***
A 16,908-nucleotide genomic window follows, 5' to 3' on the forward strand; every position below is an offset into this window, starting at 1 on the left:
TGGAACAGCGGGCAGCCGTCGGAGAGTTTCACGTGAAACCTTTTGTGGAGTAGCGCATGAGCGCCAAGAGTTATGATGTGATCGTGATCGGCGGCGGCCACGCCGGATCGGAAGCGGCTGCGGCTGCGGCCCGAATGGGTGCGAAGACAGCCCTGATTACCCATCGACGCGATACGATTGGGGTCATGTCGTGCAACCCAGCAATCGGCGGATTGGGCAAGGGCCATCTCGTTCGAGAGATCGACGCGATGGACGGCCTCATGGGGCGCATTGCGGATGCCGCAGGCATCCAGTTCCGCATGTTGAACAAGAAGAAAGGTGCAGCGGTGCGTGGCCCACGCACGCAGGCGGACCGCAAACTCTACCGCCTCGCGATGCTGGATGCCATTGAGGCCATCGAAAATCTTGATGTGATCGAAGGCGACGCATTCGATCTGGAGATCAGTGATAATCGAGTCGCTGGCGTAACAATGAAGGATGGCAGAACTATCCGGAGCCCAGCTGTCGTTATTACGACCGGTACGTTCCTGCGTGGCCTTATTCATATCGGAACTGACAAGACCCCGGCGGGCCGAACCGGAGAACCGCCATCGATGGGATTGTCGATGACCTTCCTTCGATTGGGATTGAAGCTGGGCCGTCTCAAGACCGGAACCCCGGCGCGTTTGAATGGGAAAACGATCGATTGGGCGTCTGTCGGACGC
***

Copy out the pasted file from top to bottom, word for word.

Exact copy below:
A 16,908-nucleotide genomic window follows, 5' to 3' on the forward strand; every position below is an offset into this window, starting at 1 on the left:
TGGAACAGCGGGCAGCCGTCGGAGAGTTTCACGTGAAACCTTTTGTGGAGTAGCGCATGAGCGCCAAGAGTTATGATGTGATCGTGATCGGCGGCGGCCACGCCGGATCGGAAGCGGCTGCGGCTGCGGCCCGAATGGGTGCGAAGACAGCCCTGATTACCCATCGACGCGATACGATTGGGGTCATGTCGTGCAACCCAGCAATCGGCGGATTGGGCAAGGGCCATCTCGTTCGAGAGATCGACGCGATGGACGGCCTCATGGGGCGCATTGCGGATGCCGCAGGCATCCAGTTCCGCATGTTGAACAAGAAGAAAGGTGCAGCGGTGCGTGGCCCACGCACGCAGGCGGACCGCAAACTCTACCGCCTCGCGATGCTGGATGCCATTGAGGCCATCGAAAATCTTGATGTGATCGAAGGCGACGCATTCGATCTGGAGATCAGTGATAATCGAGTCGCTGGCGTAACAATGAAGGATGGCAGAACTATCCGGAGCCCAGCTGTCGTTATTACGACCGGTACGTTCCTGCGTGGCCTTATTCATATCGGAACTGACAAGACCCCGGCGGGCCGAACCGGAGAACCGCCATCGATGGGATTGTCGATGACCTTCCTTCGATTGGGATTGAAGCTGGGCCGTCTCAAGACCGGAACCCCGGCGCGTTTGAATGGGAAAACGATCGATTGGGCGTCTGTCGGACGC